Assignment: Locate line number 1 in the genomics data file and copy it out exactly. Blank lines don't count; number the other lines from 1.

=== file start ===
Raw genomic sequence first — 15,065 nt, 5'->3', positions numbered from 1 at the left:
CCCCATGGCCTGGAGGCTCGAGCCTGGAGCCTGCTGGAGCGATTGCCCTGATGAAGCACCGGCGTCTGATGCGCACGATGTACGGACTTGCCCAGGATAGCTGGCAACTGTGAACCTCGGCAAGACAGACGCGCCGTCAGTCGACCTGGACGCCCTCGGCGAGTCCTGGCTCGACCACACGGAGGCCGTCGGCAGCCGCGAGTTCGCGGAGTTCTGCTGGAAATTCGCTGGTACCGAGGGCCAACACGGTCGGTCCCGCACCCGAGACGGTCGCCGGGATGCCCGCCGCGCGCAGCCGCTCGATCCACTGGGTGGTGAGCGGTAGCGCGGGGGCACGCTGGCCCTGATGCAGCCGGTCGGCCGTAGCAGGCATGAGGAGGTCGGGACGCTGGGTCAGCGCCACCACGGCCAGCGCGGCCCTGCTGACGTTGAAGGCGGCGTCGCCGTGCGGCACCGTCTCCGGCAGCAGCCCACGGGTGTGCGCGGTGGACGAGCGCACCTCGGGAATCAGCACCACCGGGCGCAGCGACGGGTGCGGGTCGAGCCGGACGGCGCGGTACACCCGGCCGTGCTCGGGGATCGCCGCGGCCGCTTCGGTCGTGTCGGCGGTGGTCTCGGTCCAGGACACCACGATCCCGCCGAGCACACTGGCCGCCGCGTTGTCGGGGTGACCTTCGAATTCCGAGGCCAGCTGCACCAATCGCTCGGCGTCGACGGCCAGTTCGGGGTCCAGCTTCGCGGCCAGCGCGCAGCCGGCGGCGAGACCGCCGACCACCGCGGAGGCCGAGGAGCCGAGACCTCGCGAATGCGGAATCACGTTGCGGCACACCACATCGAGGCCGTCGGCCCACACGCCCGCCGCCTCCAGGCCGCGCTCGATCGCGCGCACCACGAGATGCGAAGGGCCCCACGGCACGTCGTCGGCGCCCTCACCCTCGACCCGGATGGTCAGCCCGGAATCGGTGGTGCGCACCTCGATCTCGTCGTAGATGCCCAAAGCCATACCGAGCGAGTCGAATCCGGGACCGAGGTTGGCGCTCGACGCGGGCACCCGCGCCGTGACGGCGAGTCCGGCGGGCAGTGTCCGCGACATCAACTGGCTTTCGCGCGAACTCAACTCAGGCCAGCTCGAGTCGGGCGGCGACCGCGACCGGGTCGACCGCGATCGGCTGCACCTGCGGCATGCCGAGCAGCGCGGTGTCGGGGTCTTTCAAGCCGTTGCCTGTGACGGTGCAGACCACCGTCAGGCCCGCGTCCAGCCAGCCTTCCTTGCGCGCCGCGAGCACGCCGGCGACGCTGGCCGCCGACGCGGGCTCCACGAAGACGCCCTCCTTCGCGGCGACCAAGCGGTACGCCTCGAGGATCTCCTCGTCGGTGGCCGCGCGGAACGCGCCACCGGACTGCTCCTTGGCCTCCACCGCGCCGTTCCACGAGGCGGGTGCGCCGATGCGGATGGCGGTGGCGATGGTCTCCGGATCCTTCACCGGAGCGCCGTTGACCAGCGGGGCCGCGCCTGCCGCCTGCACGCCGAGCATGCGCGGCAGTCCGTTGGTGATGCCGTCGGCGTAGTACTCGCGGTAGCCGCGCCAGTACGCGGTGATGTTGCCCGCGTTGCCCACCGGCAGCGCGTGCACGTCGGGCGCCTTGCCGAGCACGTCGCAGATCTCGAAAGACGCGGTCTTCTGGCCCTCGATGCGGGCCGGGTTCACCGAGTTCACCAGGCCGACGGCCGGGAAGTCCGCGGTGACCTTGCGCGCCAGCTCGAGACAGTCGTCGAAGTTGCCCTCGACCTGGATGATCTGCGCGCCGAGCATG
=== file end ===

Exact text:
Raw genomic sequence first — 15,065 nt, 5'->3', positions numbered from 1 at the left: